The emotional energy created by the critical illness of a child is unlike anything else in a family. The medical situation devours much of the family’s life and leaves its mark on everyone involved: parents and siblings, grandparents and friends. Passions are generated, enormous resources are called upon, any moment can suddenly turn into a life-threatening crisis. Yet the child at the heart of all this, time and time again, is a vitally appealing human being who seems to concentrate and radiate the intensity around him in a powerfully sustaining way, as if it were a form of light.
In Doron Weber’s new memoir, “Immortal Bird,” Weber’s oldest son, Damon, is the sick child. Damon had two open-heart surgeries before he was 4 years old. By the time he was 12, with a lively, magnetic personality that made him popular at school and adored by his younger siblings at home — Sam, five years younger, and Miranda, seven years younger — his health was clearly still compromised. Because Damon was smaller and weaker than his contemporaries, Weber thought of the boy’s condition as “a withholding of fruition” and waited for a growth spurt that seemed long overdue.
Doron and Shealagh Weber were devoted, intelligent parents whose commitment to addressing Damon’s medical problems began when he was born and continued unabated over the years. At the same time, they worked to maintain a normal life for all three of their children, despite the disruptions caused by Damon’s condition and treatments: the two heart surgeries, a hernia operation, attacks of nausea and asthma, a gravely serious illness called PLE, or protein-losing enteropathy, and ultimately a heart transplant.
The family strictly maintained its habits and schedules: for school, where Damon excelled academically and was becoming a promising young actor; for August vacations in Scotland, on the Isle of Skye, where Shealagh had old family connections; in preparing for Damon’s bar mitzvah and for rigorous entrance exams for some of New York’s top high schools. During these years they also experienced the cataclysm of Sept. 11, 2001, and the death of Shealagh’s father in Germany.
Over the course of Damon’s illness, Doron Weber meticulously studied every aspect of his son’s condition. A director of programs at the Alfred P. Sloan Foundation and the author of two medical books, Weber was able to call upon eminently qualified friends and associates all over the world and to attend an international symposium of world experts on PLE.
Although few have Weber’s contacts, all parents of critically ill children will be familiar with the unflagging, watchful care Doron and Shealagh brought to bear upon their son’s health. Parents will be familiar, too, with Damon’s refusal to be defined by his disease or by the limitations it placed upon him. Sometimes he was willing to take responsibility for his health, and sometimes, especially as a teenager, he wasn’t. Weber writes, “Damon just wants to lead a normal life.”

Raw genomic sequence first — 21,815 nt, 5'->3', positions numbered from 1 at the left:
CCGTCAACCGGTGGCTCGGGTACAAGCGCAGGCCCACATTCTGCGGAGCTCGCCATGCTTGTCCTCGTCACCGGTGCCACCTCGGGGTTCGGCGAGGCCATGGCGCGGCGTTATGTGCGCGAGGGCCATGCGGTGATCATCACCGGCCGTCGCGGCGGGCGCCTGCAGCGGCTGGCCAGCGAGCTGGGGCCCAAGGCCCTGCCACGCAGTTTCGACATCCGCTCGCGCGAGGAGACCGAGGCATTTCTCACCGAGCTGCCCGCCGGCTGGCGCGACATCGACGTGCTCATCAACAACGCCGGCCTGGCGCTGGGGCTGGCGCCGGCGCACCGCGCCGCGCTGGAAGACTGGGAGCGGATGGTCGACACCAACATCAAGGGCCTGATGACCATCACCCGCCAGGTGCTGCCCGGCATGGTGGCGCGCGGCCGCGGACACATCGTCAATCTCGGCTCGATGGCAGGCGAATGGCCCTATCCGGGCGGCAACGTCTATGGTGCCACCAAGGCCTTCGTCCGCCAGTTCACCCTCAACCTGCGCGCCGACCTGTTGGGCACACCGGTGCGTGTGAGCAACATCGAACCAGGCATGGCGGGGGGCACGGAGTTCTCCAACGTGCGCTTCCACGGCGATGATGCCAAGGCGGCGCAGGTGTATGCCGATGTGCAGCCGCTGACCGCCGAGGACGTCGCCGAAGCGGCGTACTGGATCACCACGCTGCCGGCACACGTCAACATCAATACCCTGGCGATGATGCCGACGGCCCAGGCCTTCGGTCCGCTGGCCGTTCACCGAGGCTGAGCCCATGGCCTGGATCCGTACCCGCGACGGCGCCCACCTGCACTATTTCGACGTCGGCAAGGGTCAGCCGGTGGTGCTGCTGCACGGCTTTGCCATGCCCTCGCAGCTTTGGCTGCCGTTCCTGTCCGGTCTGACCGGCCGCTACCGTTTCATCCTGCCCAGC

“Leading a normal life” could mean going outside on a winter day without a coat or skipping a protein-filled meal, both dangerous to his health. How could his parents provide a balance between the child’s desperate wish to be “normal” and their own struggle to keep the child alive, while trying not to seem desperate themselves?
In this situation, someone has to take charge. For Damon, it was his father, a tireless, loving guardian of the family’s well-being and a fierce watchdog over his brilliant, ailing son. Damon’s mother was just as deeply connected to her son and to all their children, but in the ongoing struggle that was Damon’s medical condition, Doron was the project manager, guiding an incomparably important effort that was elusive, ever-shifting and never entirely in his hands. Like a determined and lonely warrior, the author writes of his personal quest, “I scour the earth in search of a cure for Damon.”
There is no more diligent health-care monitor than a parent like Weber. It is not possible for any medical practitioner or care provider to exercise the same around-the-clock, moment-to-moment loving surveillance that such a parent offers. The medical community, with some notable exceptions, was bound to fall short of Weber’s expectations, and it did.
This does not mean that Weber’s complaints were unfounded. There were some appalling lapses in Damon’s care: a prescription error that resulted in his receiving 10 times the approved dosage of his heart medication, a mistake in the boy’s transplant classification that could have cost months of unnecessary waiting, a five-hour delay in urgent post-transplant medication and what looked like an overall pattern of carelessness in post-transplant care. Other families of transplant patients advise anyone undergoing this procedure to have an advocate present at all times, especially following the surgery. Damon came through his transplant surgery well, but a deeply troubling sequence of events followed. Weber’s fury appears to be both understandable and justified.
But frustration and rage are not the story here. The story is Damon himself, his life, his loyalties, his courage, his eloquence (Damon’s blog excerpts alone make the book worth reading) and his family, all rendered with love, humor, pain and exquisite clarity. Beautifully told and skillfully paced, surprisingly joyful at times, this memoir above all presents an extraordinary young life. In the brightness of this life, the realities of illness, pain and medical imperfection are secondary for the reader, and ultimately disappear. The radiance remains.
A Family Memoir
By Doron Weber
Simon & Schuster. 358 pp. $25